[JURIST] Judges at London's High Court Monday rejected an appeal against the extradition of three Tunisian men arrested on terrorism charges who argued that their removal to Italy could ultimately lead to their torture. The three were arrested late last year in England after an Italian judge issued an European arrest warrants (EAWs) [EU backgrounder] for them. In May, a UK judge ordered their extradition [Reuters report]. Reiterating their earlier High Court claims before Monday's appeal ruling, the men argued that under Italy's Pisanu Law [text, in Italian], they could be extradited to Tunisia, where they could face torture. The High Court judges acknowledged that Italy's past use of the Law was "disturbing," but said that under a 2002 EU Council Framework Decision on EAWs [text], the country must ensure the men's Article 3 protections against torture of the European Convention on Human Rights [PDF text]. The men have all denied the charges, and they have 14 days to appeal the decision to the House of Lords. The Press Association has more. AFP has additional coverage.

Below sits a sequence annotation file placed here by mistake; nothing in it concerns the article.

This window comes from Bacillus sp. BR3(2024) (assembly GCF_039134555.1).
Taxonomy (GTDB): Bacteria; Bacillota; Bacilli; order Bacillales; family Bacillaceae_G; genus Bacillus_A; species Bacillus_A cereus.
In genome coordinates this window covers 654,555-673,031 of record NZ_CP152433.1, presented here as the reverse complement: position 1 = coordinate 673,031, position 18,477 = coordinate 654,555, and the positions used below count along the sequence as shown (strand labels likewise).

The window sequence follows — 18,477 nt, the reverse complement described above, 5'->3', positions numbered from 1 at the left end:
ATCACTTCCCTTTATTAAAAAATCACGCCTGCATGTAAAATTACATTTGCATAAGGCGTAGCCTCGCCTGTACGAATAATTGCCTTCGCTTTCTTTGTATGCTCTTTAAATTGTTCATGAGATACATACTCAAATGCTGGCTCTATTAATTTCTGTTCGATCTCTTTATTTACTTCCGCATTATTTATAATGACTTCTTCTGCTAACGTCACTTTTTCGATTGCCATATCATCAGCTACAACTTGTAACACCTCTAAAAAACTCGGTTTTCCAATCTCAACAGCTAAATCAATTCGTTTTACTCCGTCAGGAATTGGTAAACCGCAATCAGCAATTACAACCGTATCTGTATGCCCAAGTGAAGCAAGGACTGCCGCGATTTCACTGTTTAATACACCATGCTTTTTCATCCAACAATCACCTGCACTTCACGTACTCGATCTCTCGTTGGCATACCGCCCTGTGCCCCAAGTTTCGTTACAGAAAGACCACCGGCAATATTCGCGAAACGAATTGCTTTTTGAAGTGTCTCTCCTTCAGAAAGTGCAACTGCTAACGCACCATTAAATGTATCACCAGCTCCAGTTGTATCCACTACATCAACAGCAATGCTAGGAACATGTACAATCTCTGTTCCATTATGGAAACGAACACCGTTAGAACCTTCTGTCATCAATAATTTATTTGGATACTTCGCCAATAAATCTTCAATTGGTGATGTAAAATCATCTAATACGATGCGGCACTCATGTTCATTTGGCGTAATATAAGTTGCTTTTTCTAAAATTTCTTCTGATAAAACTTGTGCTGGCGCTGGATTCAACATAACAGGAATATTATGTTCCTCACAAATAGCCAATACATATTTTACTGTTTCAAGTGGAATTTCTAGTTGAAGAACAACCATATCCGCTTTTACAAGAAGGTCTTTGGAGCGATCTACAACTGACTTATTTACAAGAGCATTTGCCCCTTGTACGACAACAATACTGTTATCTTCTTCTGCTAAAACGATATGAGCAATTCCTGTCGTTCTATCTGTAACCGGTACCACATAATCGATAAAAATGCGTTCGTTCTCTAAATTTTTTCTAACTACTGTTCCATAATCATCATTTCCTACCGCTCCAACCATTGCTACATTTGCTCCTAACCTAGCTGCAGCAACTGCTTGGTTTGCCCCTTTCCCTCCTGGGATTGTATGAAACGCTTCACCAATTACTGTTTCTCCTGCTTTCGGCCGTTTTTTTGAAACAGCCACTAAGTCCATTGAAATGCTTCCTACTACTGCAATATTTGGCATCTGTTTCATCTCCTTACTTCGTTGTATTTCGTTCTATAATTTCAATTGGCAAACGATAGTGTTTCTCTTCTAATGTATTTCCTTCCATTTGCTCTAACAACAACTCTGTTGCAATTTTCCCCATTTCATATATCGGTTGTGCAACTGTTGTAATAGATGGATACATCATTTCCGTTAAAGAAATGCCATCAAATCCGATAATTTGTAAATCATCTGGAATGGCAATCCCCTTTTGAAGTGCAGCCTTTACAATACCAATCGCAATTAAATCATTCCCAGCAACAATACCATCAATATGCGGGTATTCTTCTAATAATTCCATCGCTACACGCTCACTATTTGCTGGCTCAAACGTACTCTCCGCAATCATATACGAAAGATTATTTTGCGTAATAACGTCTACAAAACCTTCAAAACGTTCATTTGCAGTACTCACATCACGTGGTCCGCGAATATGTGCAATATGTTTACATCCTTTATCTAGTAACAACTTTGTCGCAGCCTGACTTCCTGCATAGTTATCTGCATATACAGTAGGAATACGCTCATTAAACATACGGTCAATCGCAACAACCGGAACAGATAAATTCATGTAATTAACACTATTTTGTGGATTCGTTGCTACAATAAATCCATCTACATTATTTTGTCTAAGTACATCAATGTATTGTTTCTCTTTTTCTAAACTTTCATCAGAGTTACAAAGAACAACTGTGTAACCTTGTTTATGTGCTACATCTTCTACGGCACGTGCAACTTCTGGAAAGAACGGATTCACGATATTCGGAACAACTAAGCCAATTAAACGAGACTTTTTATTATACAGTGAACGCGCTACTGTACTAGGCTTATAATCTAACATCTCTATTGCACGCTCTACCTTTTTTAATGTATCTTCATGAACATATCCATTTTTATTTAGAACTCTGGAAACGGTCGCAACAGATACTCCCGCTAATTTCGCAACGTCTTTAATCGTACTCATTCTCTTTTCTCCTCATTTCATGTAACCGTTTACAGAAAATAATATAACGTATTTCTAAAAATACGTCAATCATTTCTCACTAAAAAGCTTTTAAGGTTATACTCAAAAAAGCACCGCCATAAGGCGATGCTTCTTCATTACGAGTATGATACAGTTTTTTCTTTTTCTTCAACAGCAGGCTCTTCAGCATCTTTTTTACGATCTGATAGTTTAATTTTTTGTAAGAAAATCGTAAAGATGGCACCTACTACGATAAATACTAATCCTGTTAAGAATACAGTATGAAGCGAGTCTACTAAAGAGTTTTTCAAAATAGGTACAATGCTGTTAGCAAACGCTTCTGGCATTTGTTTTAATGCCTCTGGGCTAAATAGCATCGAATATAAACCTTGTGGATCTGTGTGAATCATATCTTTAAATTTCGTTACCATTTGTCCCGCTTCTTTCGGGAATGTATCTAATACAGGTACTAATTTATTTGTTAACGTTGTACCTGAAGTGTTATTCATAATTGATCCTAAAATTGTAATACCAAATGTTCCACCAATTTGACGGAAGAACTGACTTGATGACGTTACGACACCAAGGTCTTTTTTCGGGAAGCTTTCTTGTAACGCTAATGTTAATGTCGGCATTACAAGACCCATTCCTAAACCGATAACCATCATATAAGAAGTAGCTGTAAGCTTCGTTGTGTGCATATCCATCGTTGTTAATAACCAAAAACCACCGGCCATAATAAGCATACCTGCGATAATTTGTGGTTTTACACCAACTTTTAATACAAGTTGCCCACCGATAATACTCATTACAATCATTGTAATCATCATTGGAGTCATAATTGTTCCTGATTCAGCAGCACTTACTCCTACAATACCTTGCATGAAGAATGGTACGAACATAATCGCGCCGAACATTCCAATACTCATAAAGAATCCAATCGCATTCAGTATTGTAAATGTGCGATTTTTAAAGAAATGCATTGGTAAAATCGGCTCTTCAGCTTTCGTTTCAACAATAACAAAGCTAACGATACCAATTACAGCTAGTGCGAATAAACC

Last month, Amnesty International (AI) [advocacy website] released a report [text; press release] accusing Tunisia of committing widespread human rights abuses under broad anti-terrorism legislation. AI also criticized the US, as well as European and other Arab countries, for turning over terror suspects to Tunisian authorities [JURIST report] despite allegations of torture and other abuses. In February, the European Court of Human Rights ruled against the deportation [text] of a former Tunisian terrorism suspect, finding he would likely be subjected to torture [JURIST report] in violation of Article 3 of the European Convention on Human Rights if returned to Tunisia. In September 2007, Human Rights Watch released a report [text; press release] accusing Tunisian officials of mistreating two former Guantanamo detainees [JURIST report] after they were returned to the country.